Wednesday, March 3, 2010

The best list on my list of 10-best lists

So many lists, so little time...

Famous composers? Why, I have a whole Liszt of them! Wah, wah.

I was thinking of this "hilarious" old joke recently when facing the daunting task of keeping this blog updated on my self-imposed goal of "every day."

But, as every blogger knows, keeping your site updated and readable takes time - between eight to 12 hours a week to do it properly, by my estimation.

So, it's not surprising that every blogger has, at some point, thrown his or her arms up in frustration, curled into the fetal position, and shouted, "The hell with all of this blog writing - from now on, I'll just make lists!"

I admit to having this thought frequently. A list is just so much easier, and maybe makes more sense, given that my daily unique visitors keep growing, but the length of time they spend here keeps getting shorter - down from 2:33 minutes last week to 2:09 this week, according to Site Meter.

Is it wicked to love lists?

Not only that, I actually like lists. I love nothing more than to add things I've already done into a to-do list, so I can cross them off instantly and feel smug and self-satisfied with everything that I've accomplished.

I also admit that I live for year-end top 10 lists, and make many of them myself. For some reason, the year just doesn't seem to make sense without them.

But as the Internet continues to make niche audiences ever-nichier (Nietzscheian?), list making has become the domain of the criminally insane. Instead of a list of "Top 10 bands of 2009," we now need lists for:
  • Top 10 Techno-Punk
  • Top 10 Alterna-Country
  • Top 10 Christian Rap
  • Top 10 Heavy Metal Bands With One-Armed Drummers
  • Etc.
When we make lists, we also assume that we're doing "our readers" a service by wading through reams and reams of information - movies, albums, singers, whatever - so that they can cut to the chase and start loving what we love, right here right now.

It's kind of the digital equivalent of "Olivia's picks" at Music Trader, though it may be a bad example, because I actually like her picks, unlike "Drew's picks" at Movie Village. Just kidding "Drew," whomever you are.

But, here's the problem: if anyone can have a blog, and anyone can make a list, has list-making become obsolete? I mean, who care's what your favorite music of last year might be, when I just gave you my list of favorite music?

The politics of dancing

It's impossible to make a list of 10 best anythings without getting political. On my list of Top 10 Albums of All Time, for instance, the Clash's London Calling would be right near the top, though I might actually play Men Without Hats Rhythm of Youth more.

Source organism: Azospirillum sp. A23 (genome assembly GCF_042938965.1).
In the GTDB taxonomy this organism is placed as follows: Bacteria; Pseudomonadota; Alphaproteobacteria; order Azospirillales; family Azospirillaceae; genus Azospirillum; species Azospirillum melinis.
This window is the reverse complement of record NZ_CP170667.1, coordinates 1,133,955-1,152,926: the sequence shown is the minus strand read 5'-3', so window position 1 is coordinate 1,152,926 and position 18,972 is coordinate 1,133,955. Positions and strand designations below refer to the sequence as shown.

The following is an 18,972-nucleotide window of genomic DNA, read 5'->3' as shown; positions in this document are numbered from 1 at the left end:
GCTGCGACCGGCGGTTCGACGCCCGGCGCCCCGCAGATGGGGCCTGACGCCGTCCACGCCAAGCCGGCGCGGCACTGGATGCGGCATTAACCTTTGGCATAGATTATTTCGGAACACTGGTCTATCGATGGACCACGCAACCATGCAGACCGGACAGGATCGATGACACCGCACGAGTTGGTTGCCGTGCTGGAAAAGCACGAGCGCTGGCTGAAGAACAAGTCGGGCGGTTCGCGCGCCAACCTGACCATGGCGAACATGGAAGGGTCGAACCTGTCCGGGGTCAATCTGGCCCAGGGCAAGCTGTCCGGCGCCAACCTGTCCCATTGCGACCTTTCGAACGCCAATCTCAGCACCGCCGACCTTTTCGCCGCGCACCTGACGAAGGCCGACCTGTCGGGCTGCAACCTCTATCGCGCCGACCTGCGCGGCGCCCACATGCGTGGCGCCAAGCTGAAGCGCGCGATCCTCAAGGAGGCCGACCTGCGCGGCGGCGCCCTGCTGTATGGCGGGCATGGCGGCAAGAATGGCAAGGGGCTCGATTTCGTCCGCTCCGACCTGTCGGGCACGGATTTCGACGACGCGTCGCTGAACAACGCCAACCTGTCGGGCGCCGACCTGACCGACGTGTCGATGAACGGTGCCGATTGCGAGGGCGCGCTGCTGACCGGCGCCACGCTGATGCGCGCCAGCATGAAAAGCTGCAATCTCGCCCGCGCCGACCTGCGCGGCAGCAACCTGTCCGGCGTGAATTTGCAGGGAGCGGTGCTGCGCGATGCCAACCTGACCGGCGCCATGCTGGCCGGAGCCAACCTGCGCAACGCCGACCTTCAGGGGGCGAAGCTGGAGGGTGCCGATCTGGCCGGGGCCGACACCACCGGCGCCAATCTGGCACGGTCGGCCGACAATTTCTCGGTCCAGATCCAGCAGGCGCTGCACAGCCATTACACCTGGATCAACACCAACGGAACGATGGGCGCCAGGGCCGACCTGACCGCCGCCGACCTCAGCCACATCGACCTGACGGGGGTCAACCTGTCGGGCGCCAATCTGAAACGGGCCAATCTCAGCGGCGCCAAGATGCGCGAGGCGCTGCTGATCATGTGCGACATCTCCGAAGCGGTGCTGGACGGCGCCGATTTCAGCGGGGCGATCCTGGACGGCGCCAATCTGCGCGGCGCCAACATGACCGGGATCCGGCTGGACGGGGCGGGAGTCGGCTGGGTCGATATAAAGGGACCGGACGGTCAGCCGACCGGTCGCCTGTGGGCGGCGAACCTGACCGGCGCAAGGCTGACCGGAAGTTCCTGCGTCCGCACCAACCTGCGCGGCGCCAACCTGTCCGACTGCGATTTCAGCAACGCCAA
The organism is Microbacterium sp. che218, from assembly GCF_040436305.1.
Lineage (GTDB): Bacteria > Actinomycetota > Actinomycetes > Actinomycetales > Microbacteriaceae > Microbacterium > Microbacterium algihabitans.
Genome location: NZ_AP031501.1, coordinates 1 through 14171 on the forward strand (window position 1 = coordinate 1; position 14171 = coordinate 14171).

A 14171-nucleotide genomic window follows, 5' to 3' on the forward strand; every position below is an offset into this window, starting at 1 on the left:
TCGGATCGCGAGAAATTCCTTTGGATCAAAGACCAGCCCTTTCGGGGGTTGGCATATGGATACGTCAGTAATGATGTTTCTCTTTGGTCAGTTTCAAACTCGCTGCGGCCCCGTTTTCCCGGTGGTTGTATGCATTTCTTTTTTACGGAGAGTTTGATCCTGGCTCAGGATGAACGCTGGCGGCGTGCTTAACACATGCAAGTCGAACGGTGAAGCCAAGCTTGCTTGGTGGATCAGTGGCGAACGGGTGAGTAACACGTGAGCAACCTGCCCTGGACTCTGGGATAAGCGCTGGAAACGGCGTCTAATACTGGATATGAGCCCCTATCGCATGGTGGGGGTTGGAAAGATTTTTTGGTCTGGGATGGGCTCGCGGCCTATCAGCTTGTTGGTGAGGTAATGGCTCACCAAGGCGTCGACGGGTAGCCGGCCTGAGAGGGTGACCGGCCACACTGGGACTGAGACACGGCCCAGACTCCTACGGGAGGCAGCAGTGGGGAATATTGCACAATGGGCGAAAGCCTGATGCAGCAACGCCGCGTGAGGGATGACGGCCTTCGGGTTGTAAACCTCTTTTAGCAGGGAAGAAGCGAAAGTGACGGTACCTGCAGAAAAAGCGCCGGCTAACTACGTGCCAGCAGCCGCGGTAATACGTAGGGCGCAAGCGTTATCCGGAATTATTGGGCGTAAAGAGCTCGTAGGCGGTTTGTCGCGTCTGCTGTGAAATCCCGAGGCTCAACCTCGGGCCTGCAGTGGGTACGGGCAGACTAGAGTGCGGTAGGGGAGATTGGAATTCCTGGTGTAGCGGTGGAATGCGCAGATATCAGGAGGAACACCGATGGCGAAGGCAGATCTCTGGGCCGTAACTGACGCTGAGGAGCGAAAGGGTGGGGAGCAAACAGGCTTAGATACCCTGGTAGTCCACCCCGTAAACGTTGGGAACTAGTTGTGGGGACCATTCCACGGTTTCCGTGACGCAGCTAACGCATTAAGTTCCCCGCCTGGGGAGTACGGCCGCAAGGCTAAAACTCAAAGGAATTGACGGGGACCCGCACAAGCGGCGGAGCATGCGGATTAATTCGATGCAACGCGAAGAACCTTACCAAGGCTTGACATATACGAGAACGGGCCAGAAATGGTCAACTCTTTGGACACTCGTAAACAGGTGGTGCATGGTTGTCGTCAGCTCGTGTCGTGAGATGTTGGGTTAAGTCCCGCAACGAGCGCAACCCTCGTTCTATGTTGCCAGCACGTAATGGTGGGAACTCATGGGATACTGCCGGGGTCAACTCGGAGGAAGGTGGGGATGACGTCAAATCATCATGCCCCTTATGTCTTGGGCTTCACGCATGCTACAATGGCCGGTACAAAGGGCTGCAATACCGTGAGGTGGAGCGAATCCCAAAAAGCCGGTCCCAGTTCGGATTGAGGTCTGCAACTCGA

When this happens, am I just making a list that I think positions me as a "happenin' dude" or am I listing what I think is actually good?

The best lists show a tolerance for art and box office and contain at least one surprise. So, yeah, rank "Zooey & Adam" as one of your Top 10 films of last year, but include "Avatar," just to show that you're not an elitist snob.

Conversely, love the Hollywood movies, but include at least one foreign film to show that you're not beholden to Michael Bay.

One on hand, no one wants to read a list in which nothing's new, but on the other: is there anything more depressing than finding out this year's Oscar nominations and realizing that you've seen none of them?

Lists of lists

I've noticed that list-making is being taken to extremes lately, not only online but in magazines, where "service journalism," like 10 WAYS TO DRIVE YOUR LOVER CRAZY IN BED! tends to thrive.

Number one, by the way? "Call out another person's name." Number two: "Whisper in her ear, "Yousa thinkin' yousa people gonna die?" I could go on...

The trouble with listing everything is, of course, that lists stop mattering, and you might as well list nothing. For instance, the New York Times publishes seven, separate best-seller lists for books a week.

Entertainment Weekly's yearly Best Of issue is cover-to-cover lists, featuring everything from entertainers, DVDs, TV shows, trends, and breakout stars; even more counter-productive is that they have a list and then a "second-opinion."

So, Lisa Schwarzbaum's list of best films is "the list" and Owen Glieberman's list is "the second opinion" for no other reason than, presumably, one has seniority and/or gets paid more than the other.

Last year, Schwarzbaum and Glieberman only agreed on three of the year's best films. By proving that two people who love and review films for a living can't agree on what's "best," isn't Entertainment Weekly undermining their authority by splitting their votes and allowing them to contradict one another?

The secret: authority and argument

Given that, maybe the perfect lists have some authority - you know the critic or the person and respect their finality of judgment - and something worth arguing.

Back to the Clash example: a good friend of mine constantly argues that London Calling isn't punk, it's pop. Good! It's now number one on my list of Top 10 Punk Albums of All Time.

Please submit all other complaints in writing, and I will compile them into my Top 10 List of People Who Hate My Blog, 2010. Should be a barn-burner.

1 comment:

  1. Haha! Super fun read. My eyes were peeled open the whole time...and I think the coffee has worn off now, so kudos.

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